By Michael Hernandez
LOS ANGELES—Two Ventura, Los Angeles County families are included in a lawsuit to Reopen California Schools brought against Gov. Gavin Newsom, Attorney General Xavier Becerra, State Public Health Officer Sonia Angell and State Superintendent of Public Instruction Tony Thurmond by the San Francisco law firm of Harmeet K. Dhillon and the San Jose law firm of Eimer Stahl on July 29 (Case No. 2:20-cv-06472).
The local plaintiffs are John Ziegler, a resident of Camarillo, and father of an eight-year-old girl enrolled in a public school; as well as plaintiff Roger Hackett, who has a middle school son attending a private middle school in Westlake Village. They are two of the 14 California plaintiffs in the lawsuit now in the U.S. District Court for the Central District of California in the First Street Courtroom 10A (Los Angeles) with Judge Stephen V. Wilson presiding.
The purpose of the declarations “is to explain the detrimental impact school closures has had and the financial hardship imposed.” An original declaration in this case was submitted by John Ziegler on July 30 with an updated declaration submitted on Aug. 25:
“My daughter is enrolled in Los Primeros School of Sciences and Arts and is dreading attending day camp because of frustrations surrounding the difficulty of using the computer software,” writes Ziegler. “The process to log into the online classes is extremely difficult for even me to understand, let alone my daughter in second-grade. She is frustrated and repeatedly gets upset just trying to ‘attend’ the virtual classes.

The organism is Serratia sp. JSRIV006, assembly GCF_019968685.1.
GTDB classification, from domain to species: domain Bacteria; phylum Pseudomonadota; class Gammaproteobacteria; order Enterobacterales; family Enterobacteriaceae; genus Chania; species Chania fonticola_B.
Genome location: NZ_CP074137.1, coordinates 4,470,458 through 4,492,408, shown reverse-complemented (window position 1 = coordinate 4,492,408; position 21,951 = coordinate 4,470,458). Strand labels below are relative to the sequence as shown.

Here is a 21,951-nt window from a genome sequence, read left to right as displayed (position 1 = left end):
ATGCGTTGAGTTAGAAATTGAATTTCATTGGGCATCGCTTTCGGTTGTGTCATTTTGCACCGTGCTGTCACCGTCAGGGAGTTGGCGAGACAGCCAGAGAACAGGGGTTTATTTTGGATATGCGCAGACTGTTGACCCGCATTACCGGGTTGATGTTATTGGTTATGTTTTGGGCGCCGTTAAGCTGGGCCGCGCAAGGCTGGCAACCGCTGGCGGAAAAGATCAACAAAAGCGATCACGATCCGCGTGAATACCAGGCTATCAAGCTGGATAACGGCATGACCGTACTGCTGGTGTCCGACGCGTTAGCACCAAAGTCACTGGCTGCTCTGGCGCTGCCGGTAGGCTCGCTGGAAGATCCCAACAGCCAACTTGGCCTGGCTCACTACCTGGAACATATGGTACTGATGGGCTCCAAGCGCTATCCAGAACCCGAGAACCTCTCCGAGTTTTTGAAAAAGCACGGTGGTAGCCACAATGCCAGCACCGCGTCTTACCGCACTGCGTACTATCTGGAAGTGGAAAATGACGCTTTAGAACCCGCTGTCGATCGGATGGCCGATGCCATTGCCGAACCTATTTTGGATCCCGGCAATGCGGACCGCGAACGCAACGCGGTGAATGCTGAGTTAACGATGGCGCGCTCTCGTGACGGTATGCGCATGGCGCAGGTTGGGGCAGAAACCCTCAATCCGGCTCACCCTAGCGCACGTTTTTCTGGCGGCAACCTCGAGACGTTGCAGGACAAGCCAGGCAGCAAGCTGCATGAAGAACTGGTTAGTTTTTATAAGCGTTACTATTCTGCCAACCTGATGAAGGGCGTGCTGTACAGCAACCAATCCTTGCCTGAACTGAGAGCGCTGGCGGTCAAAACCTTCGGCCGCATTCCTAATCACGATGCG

“At-home distance learning creates an additional burden on my family and the means by which I will be able to work given that my daughter is not old enough to stay home alone throughout the day.”
According to the July 28 declaration submitted by Roger Hackett: “I am a parent of a soon-to-be sixth grader hat attends a private school. I have reviewed Gov. Newsom’s July 17 framework and have concerns that it unfairly lumps all schools together, countywide, when determining risk rates and school closures.
“For example, under Newsom’s orders, a school in a lesser populated area of Los Angeles County is treated the same as a school in a very densely populated area, like downtown Los Angeles. So, even though my son’s school is in Westlake Village (very few COVID-19 positive cases), we are treated the same as Los Angeles County as a whole and Los Angeles City, in particular.
“Also, the orders don’t take into account each individual school when determining school closures, which is unfair since some schools, like my son’s school, are going above and beyond, making huge investments of effort and money to comply with the CDC (Center for Disease Control) and health directives, so that the children can safely attend school in-person—which is something that students, parents, and teachers at my son’s school desire. I also think it is unfair that the waiver process allows for elementary schools to apply for a waiver, but not a high school for example.”
“Gov. Newsom’s order also interferes with my right to parent my child and determine how best he should be educated. My son would best benefit from in-person instruction. This is best for his emotional health and also best education-wise.”
The lawsuit to Reopen California schools has 12 more plaintiffs: